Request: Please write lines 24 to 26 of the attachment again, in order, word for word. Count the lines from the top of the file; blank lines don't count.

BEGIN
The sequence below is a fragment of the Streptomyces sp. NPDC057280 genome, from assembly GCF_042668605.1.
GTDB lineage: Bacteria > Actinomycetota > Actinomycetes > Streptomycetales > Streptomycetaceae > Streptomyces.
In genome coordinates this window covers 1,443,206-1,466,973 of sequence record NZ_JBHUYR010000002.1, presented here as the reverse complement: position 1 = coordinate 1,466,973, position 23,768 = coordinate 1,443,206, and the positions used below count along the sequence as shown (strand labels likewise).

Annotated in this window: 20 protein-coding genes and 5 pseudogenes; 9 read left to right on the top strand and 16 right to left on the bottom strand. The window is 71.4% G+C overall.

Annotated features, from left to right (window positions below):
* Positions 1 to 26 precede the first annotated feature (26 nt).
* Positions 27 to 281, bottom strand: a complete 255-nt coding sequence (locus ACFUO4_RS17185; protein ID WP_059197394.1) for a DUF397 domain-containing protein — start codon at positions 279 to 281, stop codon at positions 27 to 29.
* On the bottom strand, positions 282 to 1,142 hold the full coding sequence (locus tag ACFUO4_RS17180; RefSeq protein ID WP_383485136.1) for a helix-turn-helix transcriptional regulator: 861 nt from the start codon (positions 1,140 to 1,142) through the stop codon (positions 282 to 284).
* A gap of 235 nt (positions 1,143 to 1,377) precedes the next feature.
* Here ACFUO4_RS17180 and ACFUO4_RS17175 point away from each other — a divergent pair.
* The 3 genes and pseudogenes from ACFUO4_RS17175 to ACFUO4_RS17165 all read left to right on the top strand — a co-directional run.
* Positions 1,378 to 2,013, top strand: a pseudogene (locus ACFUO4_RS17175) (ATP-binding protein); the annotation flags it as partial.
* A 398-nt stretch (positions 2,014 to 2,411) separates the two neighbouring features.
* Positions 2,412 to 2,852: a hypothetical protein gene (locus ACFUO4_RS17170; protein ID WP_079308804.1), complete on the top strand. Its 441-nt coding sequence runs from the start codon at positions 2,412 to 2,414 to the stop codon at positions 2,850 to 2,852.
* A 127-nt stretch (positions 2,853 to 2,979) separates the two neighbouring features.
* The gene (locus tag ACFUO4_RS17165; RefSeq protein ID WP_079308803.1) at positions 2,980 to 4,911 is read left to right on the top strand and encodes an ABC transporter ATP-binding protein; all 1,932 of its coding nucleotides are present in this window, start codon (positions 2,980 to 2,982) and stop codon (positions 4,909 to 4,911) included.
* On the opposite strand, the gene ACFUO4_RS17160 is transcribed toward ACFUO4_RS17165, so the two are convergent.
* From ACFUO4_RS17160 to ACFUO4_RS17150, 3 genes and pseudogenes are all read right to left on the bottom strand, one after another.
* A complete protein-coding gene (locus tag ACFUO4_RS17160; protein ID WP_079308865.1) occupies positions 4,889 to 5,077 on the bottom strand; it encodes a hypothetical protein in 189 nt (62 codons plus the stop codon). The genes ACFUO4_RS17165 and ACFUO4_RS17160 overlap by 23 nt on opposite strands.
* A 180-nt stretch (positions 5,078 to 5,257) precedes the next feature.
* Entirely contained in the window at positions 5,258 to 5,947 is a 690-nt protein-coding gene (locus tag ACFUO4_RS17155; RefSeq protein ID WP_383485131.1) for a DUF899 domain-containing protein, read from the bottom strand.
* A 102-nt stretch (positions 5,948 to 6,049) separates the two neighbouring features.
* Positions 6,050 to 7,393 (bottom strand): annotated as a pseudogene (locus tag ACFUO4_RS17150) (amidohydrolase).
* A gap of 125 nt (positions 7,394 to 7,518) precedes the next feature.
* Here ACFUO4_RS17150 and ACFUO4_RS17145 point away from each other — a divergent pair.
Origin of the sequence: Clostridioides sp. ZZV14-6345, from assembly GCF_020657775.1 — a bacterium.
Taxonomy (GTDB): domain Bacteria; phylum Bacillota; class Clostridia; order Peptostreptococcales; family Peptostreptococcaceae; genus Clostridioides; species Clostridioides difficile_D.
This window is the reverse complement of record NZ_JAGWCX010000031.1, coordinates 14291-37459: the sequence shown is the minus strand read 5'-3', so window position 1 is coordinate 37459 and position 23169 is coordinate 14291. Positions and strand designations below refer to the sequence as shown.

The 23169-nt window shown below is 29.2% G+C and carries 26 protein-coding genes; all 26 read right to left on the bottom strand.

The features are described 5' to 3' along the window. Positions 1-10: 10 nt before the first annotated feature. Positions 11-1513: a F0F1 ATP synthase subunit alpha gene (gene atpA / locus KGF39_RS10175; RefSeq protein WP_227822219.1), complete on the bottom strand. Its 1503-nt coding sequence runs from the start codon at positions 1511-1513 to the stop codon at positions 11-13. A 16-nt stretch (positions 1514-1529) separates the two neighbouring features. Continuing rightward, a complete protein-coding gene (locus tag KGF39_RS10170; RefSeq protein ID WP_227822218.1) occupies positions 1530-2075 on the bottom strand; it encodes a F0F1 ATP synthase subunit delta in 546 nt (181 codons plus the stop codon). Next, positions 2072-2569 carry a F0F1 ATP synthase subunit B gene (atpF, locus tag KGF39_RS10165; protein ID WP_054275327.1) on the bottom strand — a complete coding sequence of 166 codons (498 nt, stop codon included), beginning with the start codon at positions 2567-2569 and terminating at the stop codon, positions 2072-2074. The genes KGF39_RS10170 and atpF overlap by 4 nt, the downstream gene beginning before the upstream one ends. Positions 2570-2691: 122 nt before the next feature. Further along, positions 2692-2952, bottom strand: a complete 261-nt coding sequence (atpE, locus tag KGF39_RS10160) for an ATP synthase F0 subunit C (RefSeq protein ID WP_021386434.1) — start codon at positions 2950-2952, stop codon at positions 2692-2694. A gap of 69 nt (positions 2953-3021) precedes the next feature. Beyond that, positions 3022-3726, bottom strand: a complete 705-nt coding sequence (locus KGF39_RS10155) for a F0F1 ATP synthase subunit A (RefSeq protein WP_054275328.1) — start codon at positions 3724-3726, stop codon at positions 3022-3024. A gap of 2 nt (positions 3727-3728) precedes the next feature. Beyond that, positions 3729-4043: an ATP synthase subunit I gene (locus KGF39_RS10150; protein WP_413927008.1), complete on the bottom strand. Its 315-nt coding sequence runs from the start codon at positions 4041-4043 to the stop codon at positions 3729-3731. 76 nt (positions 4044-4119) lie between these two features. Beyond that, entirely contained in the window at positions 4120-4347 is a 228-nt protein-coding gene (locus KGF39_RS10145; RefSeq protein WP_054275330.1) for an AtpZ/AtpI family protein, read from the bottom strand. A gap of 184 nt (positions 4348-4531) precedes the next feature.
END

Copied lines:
* A gap of 125 nt (positions 7,394 to 7,518) precedes the next feature.
* Here ACFUO4_RS17150 and ACFUO4_RS17145 point away from each other — a divergent pair.
Origin of the sequence: Clostridioides sp. ZZV14-6345, from assembly GCF_020657775.1 — a bacterium.